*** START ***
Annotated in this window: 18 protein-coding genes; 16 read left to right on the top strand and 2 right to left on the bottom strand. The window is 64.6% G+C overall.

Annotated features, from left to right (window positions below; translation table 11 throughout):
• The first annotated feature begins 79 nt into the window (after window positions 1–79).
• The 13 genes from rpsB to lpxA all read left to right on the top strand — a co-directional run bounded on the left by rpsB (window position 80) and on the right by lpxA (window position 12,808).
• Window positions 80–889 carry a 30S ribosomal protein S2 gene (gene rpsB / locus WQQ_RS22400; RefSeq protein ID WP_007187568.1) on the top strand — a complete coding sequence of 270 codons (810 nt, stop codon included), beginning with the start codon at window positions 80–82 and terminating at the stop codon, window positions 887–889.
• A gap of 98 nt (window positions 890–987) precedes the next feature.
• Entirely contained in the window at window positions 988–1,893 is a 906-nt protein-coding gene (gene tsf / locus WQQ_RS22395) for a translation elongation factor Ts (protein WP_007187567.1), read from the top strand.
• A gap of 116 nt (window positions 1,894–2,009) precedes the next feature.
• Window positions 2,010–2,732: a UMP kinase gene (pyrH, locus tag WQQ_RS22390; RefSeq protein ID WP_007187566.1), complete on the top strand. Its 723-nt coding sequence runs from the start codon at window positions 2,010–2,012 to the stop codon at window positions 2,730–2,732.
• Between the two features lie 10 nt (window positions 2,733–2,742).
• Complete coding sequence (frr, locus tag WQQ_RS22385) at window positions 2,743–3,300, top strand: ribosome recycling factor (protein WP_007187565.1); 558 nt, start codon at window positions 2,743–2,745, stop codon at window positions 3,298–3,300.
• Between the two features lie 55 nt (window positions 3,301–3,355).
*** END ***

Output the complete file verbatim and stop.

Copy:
Annotated in this window: 18 protein-coding genes; 16 read left to right on the top strand and 2 right to left on the bottom strand. The window is 64.6% G+C overall.

Annotated features, from left to right (window positions below; translation table 11 throughout):
• The first annotated feature begins 79 nt into the window (after window positions 1–79).
• The 13 genes from rpsB to lpxA all read left to right on the top strand — a co-directional run bounded on the left by rpsB (window position 80) and on the right by lpxA (window position 12,808).
• Window positions 80–889 carry a 30S ribosomal protein S2 gene (gene rpsB / locus WQQ_RS22400; RefSeq protein ID WP_007187568.1) on the top strand — a complete coding sequence of 270 codons (810 nt, stop codon included), beginning with the start codon at window positions 80–82 and terminating at the stop codon, window positions 887–889.
• A gap of 98 nt (window positions 890–987) precedes the next feature.
• Entirely contained in the window at window positions 988–1,893 is a 906-nt protein-coding gene (gene tsf / locus WQQ_RS22395) for a translation elongation factor Ts (protein WP_007187567.1), read from the top strand.
• A gap of 116 nt (window positions 1,894–2,009) precedes the next feature.
• Window positions 2,010–2,732: a UMP kinase gene (pyrH, locus tag WQQ_RS22390; RefSeq protein ID WP_007187566.1), complete on the top strand. Its 723-nt coding sequence runs from the start codon at window positions 2,010–2,012 to the stop codon at window positions 2,730–2,732.
• Between the two features lie 10 nt (window positions 2,733–2,742).
• Complete coding sequence (frr, locus tag WQQ_RS22385) at window positions 2,743–3,300, top strand: ribosome recycling factor (protein WP_007187565.1); 558 nt, start codon at window positions 2,743–2,745, stop codon at window positions 3,298–3,300.
• Between the two features lie 55 nt (window positions 3,301–3,355).